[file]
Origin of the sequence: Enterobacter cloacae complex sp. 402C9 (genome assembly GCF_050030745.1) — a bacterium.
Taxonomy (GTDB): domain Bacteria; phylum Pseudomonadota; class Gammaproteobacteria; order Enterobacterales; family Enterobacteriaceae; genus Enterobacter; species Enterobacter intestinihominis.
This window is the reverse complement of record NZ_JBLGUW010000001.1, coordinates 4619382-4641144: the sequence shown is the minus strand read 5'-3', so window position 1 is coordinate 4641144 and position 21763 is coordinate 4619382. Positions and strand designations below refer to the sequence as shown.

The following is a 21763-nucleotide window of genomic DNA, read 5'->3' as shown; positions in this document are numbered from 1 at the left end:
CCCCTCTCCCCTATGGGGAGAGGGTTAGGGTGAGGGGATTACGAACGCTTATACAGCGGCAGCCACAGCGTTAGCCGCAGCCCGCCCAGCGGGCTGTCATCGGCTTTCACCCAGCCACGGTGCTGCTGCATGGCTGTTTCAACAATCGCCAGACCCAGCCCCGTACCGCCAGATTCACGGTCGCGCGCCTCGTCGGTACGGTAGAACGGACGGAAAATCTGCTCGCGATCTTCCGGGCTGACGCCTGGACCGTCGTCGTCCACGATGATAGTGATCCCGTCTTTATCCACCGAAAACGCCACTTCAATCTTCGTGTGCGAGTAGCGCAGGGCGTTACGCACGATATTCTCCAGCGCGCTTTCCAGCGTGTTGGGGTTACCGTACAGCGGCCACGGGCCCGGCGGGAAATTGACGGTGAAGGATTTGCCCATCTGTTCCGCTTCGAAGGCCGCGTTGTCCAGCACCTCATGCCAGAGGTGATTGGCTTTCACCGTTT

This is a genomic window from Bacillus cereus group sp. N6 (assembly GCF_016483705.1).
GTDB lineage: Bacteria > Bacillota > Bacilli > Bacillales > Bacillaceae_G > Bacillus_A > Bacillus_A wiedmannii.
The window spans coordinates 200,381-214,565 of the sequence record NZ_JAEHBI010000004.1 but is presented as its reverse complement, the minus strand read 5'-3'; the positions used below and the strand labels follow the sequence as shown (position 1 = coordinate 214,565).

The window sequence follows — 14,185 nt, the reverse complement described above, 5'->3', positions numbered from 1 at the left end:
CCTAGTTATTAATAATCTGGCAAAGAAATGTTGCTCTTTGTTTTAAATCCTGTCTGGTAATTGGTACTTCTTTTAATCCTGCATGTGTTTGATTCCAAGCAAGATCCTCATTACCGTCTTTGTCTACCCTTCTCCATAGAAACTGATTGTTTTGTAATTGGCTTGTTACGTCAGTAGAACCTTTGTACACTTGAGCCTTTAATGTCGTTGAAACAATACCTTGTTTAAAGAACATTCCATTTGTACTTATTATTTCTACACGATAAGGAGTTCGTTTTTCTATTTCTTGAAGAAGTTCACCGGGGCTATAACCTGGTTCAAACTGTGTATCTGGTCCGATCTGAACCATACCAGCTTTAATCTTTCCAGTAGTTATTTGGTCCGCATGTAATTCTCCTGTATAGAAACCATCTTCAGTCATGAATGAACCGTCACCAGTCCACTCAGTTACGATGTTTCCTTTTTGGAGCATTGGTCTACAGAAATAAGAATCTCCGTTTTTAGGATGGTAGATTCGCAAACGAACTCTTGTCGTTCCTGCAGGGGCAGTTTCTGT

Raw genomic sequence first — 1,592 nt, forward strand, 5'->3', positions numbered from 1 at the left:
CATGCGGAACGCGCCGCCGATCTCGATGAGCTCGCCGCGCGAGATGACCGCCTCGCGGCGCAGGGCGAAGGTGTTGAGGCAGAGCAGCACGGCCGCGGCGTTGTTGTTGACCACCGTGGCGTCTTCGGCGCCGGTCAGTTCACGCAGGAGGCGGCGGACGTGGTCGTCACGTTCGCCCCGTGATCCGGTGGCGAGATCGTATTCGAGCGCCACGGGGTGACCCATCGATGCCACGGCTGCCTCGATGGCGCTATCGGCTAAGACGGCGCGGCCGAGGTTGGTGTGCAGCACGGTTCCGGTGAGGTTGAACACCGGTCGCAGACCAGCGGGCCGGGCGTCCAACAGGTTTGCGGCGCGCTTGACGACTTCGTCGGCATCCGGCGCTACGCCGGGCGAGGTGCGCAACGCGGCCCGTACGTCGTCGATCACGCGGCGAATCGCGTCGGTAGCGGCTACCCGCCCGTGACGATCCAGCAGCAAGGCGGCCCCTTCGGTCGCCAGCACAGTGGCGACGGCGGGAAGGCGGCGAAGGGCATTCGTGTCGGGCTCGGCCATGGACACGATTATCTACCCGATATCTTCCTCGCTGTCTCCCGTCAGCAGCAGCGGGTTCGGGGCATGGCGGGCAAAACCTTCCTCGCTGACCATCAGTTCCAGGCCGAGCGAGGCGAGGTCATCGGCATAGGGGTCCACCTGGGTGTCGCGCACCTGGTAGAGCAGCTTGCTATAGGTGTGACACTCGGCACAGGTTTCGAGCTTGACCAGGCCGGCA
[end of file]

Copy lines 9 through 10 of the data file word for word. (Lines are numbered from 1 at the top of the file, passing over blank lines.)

The window sequence follows — 14,185 nt, the reverse complement described above, 5'->3', positions numbered from 1 at the left end:
CCTAGTTATTAATAATCTGGCAAAGAAATGTTGCTCTTTGTTTTAAATCCTGTCTGGTAATTGGTACTTCTTTTAATCCTGCATGTGTTTGATTCCAAGCAAGATCCTCATTACCGTCTTTGTCTACCCTTCTCCATAGAAACTGATTGTTTTGTAATTGGCTTGTTACGTCAGTAGAACCTTTGTACACTTGAGCCTTTAATGTCGTTGAAACAATACCTTGTTTAAAGAACATTCCATTTGTACTTATTATTTCTACACGATAAGGAGTTCGTTTTTCTATTTCTTGAAGAAGTTCACCGGGGCTATAACCTGGTTCAAACTGTGTATCTGGTCCGATCTGAACCATACCAGCTTTAATCTTTCCAGTAGTTATTTGGTCCGCATGTAATTCTCCTGTATAGAAACCATCTTCAGTCATGAATGAACCGTCACCAGTCCACTCAGTTACGATGTTTCCTTTTTGGAGCATTGGTCTACAGAAATAAGAATCTCCGTTTTTAGGATGGTAGATTCGCAAACGAACTCTTGTCGTTCCTGCAGGGGCAGTTTCTGT